In a similar vein, I was pleased to note that the policy also stopped short of prescribing specific standards for battery swapping at this stage. Standards are important and essential to ensure widespread adoption, but it is not until after the market has had enough of an opportunity to innovate and experiment with different configurations that any sort of standardization should be attempted. In that regard, I am glad the policy makes room for standards to be discovered rather than dictated.

Let’s Lead not Follow

That said, it is extraordinarily important to ensure that the standards we eventually come up with are closely aligned with the specific requirements of the Indian market, and not be blindly adopted from those being used elsewhere in the world. While global uniformity is necessary, particularly in the context of battery swapping in the 2- and 3-wheeler segments, India should be dictating the direction rather than following the lead taken by others. Let me explain why.

In the first place, India is the largest two-wheeler market in the world, making it an ideal test-bed for 2- and 3-wheeler battery-swapping standards. This is where battery-as-a-service business models will be most rigorously tested and, as a result, where the widest range of innovation is likely to take place. It therefore stands to reason that standards emerging from India will be most widely representative of the demands of customers than those from anywhere else.

Secondly, India has a long track record of expertise in both the EV as well as the automotive space that speaks to its ability to develop the technologies upon which standards can be based. We already build our EV platforms to take into account the full range of climatic conditions under which these vehicles have to operate in the country and have deployed them across a range of use-cases to meet the requirements of our domestic consumers. This is the level of expertise we could bring to bear while developing battery swapping standards for our market and the rest of the world.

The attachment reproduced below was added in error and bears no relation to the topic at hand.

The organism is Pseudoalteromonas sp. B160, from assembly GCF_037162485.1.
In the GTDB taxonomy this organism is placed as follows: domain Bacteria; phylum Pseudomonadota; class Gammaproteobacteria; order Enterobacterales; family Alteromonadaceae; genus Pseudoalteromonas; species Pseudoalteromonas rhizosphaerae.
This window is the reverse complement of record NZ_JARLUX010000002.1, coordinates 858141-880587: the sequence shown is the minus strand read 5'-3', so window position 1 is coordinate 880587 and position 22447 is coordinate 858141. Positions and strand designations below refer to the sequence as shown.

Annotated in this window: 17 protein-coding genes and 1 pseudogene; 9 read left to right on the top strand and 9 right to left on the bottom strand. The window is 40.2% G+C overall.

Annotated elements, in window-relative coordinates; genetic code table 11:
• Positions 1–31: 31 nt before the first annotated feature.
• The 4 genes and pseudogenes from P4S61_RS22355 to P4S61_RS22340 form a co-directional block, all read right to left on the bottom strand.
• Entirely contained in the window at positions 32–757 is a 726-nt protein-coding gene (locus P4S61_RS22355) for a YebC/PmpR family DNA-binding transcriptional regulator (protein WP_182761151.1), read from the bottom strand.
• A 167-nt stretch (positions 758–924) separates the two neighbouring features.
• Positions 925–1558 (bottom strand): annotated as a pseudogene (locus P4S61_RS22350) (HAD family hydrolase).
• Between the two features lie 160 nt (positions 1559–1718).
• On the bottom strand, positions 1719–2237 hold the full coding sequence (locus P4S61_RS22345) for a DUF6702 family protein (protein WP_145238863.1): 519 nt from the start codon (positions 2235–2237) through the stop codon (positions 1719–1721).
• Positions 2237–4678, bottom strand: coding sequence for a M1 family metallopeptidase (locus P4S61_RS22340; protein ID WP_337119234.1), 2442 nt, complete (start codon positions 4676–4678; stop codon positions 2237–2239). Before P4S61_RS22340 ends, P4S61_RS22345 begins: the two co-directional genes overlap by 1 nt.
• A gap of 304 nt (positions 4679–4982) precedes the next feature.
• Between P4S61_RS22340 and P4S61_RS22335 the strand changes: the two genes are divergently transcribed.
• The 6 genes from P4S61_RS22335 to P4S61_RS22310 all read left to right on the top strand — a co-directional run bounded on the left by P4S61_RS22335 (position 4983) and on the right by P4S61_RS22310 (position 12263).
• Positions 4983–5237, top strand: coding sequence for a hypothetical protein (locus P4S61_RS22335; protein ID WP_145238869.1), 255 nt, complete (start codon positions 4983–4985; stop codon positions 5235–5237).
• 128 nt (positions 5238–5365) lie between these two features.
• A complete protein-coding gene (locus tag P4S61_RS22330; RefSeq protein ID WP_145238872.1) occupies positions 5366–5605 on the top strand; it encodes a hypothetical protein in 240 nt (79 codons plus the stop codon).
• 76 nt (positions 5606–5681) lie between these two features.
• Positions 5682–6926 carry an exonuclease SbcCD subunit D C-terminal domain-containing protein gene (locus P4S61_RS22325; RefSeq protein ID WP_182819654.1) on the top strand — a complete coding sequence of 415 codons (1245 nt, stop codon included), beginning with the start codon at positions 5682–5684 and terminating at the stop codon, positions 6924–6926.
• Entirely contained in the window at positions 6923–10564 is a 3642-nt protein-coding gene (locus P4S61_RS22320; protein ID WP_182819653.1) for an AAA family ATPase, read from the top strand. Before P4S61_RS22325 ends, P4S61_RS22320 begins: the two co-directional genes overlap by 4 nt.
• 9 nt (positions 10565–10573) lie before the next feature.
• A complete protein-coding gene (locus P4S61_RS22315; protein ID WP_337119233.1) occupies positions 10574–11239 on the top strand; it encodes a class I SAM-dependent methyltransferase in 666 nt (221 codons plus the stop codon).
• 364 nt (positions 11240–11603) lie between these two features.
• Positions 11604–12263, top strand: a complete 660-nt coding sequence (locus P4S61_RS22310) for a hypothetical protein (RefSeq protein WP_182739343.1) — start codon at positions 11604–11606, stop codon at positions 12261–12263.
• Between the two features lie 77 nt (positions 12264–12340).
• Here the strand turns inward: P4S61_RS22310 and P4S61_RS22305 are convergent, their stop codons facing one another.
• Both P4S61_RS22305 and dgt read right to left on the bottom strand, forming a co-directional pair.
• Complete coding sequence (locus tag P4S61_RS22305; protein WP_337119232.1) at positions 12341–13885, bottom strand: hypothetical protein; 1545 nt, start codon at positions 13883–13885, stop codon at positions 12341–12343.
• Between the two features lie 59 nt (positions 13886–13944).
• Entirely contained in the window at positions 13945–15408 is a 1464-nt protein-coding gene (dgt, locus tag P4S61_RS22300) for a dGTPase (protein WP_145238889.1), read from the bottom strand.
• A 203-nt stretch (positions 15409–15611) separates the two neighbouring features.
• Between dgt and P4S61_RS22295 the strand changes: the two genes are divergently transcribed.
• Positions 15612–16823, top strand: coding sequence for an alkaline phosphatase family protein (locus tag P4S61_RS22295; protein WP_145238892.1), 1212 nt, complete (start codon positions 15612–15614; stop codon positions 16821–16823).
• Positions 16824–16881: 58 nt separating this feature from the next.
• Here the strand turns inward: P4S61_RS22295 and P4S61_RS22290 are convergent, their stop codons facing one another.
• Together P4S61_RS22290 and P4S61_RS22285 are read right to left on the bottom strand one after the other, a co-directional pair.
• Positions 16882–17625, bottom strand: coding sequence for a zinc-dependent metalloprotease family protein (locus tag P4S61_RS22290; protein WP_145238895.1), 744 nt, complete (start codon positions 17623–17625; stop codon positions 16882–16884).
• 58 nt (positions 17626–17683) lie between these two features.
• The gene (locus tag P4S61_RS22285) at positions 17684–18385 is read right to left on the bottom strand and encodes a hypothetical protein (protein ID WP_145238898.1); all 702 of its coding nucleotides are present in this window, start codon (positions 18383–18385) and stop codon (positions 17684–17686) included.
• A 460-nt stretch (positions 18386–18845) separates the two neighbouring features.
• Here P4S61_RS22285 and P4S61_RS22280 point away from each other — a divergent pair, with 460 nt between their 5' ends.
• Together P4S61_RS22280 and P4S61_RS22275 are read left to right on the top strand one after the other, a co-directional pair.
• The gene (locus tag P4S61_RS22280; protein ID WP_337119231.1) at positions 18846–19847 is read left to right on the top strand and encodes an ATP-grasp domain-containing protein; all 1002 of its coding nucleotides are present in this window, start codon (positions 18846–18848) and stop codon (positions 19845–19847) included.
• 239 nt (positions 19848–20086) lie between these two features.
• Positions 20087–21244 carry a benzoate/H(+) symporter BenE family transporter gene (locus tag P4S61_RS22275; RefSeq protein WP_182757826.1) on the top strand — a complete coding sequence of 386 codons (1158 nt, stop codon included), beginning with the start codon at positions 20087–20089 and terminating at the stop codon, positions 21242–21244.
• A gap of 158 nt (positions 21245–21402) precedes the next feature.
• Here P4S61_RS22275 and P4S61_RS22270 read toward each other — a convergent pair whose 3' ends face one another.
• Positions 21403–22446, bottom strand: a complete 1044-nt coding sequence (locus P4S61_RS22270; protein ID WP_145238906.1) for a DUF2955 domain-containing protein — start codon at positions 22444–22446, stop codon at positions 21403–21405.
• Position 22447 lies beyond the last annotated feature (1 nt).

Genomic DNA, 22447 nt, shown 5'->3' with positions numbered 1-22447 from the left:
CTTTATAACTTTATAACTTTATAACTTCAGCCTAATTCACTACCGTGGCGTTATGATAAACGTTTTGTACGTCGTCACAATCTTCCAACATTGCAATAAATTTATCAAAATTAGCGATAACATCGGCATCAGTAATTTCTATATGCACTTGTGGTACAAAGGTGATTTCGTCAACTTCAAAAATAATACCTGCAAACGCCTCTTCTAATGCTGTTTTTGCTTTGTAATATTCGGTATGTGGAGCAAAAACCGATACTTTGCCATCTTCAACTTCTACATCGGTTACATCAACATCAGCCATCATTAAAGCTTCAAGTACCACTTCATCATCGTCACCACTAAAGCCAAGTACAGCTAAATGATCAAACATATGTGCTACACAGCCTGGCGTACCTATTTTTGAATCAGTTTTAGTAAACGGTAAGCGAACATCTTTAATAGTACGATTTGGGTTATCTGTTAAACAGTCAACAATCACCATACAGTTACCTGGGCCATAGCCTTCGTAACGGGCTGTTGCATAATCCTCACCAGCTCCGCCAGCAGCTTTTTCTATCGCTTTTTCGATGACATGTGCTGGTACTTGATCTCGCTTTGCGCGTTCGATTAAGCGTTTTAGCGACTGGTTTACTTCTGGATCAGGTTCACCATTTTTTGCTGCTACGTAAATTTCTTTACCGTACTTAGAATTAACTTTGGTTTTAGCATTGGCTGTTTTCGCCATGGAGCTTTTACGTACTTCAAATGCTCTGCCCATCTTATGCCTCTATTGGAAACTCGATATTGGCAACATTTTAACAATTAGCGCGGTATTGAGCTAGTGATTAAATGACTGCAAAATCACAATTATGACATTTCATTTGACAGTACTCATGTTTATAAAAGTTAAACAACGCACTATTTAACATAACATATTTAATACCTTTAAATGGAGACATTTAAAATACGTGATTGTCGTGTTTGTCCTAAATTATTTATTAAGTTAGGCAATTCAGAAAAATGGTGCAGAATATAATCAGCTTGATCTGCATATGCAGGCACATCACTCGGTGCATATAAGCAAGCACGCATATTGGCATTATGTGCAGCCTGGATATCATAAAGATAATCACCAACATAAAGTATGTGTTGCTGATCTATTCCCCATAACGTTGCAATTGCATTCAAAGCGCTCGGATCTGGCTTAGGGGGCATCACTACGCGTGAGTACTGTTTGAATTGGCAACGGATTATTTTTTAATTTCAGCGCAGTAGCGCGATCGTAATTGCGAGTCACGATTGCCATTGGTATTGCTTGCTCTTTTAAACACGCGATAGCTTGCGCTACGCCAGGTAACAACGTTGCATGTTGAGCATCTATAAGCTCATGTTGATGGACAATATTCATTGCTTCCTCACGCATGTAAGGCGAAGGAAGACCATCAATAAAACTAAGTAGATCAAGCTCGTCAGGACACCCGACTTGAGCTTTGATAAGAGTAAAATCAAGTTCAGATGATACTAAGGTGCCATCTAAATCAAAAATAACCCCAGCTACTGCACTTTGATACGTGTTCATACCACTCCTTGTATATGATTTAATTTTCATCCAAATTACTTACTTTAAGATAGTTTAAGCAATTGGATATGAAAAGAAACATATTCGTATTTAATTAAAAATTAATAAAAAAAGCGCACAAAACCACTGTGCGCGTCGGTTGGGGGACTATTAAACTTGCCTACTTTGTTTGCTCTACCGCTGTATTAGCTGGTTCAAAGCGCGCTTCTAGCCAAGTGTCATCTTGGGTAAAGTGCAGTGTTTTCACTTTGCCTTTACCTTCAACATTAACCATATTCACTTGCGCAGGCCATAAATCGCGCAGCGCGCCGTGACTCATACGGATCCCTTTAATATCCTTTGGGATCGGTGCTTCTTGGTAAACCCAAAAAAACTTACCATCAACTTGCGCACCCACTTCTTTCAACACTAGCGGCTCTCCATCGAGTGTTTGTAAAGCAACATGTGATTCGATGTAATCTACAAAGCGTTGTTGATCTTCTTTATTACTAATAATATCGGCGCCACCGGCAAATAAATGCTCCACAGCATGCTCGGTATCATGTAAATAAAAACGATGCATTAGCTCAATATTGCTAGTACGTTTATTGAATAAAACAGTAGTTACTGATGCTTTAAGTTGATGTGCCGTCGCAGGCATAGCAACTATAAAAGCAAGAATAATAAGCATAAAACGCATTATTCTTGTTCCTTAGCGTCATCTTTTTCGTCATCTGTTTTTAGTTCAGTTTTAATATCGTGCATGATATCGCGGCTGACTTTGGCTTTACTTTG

Finally, and perhaps most importantly, there is a geopolitical significance to being able to control EV standards that cannot be overstated, particularly in these troubled times. During the pandemic, we have been reminded, time and again, of the importance of self-reliance. Being able to use standards developed in India would allow us to better control its evolution, which in turn could ring-fence us from future events beyond our control. We have seen how this has played out in the telecom context—first in the tussle between the GSM and CDMA standards and now with 5G. Having a firm grip on battery swapping standards will allow us to rightfully assume the leadership that our domestic market’s size and track record of expertise in the EV sector should grant.

Other countries and regions have begun to mobilize resources for the development of these EV battery standards. Japan’s four biggest 2-wheeler manufacturers, for example, have agreed to work together to this end, and similar moves are afoot in Europe. While we might in the past have meekly adopted these standards as our own, it’s time to step up and behave like the market leaders that we are.